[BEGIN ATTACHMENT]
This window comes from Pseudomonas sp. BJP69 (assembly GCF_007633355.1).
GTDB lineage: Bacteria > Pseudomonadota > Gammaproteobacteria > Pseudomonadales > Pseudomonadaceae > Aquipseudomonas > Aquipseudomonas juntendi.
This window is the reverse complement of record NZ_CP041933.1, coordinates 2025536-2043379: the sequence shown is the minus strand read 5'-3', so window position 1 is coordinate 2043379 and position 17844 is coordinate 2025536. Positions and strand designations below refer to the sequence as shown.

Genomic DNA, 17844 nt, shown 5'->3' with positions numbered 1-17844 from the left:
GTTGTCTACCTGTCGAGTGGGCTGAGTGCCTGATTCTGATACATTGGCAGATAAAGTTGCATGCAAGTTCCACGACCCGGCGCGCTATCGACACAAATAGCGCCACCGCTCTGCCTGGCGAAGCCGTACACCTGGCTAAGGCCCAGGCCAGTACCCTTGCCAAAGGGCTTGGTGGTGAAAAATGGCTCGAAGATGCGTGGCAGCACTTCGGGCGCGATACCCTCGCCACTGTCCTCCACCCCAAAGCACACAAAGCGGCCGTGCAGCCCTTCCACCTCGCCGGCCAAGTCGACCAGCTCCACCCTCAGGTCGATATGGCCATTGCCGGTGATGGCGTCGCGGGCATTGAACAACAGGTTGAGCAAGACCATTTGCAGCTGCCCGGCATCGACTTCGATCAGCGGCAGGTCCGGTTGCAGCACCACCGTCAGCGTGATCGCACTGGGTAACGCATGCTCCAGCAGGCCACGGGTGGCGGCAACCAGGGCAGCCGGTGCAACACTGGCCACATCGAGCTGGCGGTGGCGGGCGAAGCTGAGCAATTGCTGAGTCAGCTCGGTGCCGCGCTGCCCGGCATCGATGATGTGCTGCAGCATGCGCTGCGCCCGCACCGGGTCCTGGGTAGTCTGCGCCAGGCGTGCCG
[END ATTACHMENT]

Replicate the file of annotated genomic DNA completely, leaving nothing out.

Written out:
This window comes from Pseudomonas sp. BJP69 (assembly GCF_007633355.1).
GTDB lineage: Bacteria > Pseudomonadota > Gammaproteobacteria > Pseudomonadales > Pseudomonadaceae > Aquipseudomonas > Aquipseudomonas juntendi.
This window is the reverse complement of record NZ_CP041933.1, coordinates 2025536-2043379: the sequence shown is the minus strand read 5'-3', so window position 1 is coordinate 2043379 and position 17844 is coordinate 2025536. Positions and strand designations below refer to the sequence as shown.

Genomic DNA, 17844 nt, shown 5'->3' with positions numbered 1-17844 from the left:
GTTGTCTACCTGTCGAGTGGGCTGAGTGCCTGATTCTGATACATTGGCAGATAAAGTTGCATGCAAGTTCCACGACCCGGCGCGCTATCGACACAAATAGCGCCACCGCTCTGCCTGGCGAAGCCGTACACCTGGCTAAGGCCCAGGCCAGTACCCTTGCCAAAGGGCTTGGTGGTGAAAAATGGCTCGAAGATGCGTGGCAGCACTTCGGGCGCGATACCCTCGCCACTGTCCTCCACCCCAAAGCACACAAAGCGGCCGTGCAGCCCTTCCACCTCGCCGGCCAAGTCGACCAGCTCCACCCTCAGGTCGATATGGCCATTGCCGGTGATGGCGTCGCGGGCATTGAACAACAGGTTGAGCAAGACCATTTGCAGCTGCCCGGCATCGACTTCGATCAGCGGCAGGTCCGGTTGCAGCACCACCGTCAGCGTGATCGCACTGGGTAACGCATGCTCCAGCAGGCCACGGGTGGCGGCAACCAGGGCAGCCGGTGCAACACTGGCCACATCGAGCTGGCGGTGGCGGGCGAAGCTGAGCAATTGCTGAGTCAGCTCGGTGCCGCGCTGCCCGGCATCGATGATGTGCTGCAGCATGCGCTGCGCCCGCACCGGGTCCTGGGTAGTCTGCGCCAGGCGTGCCG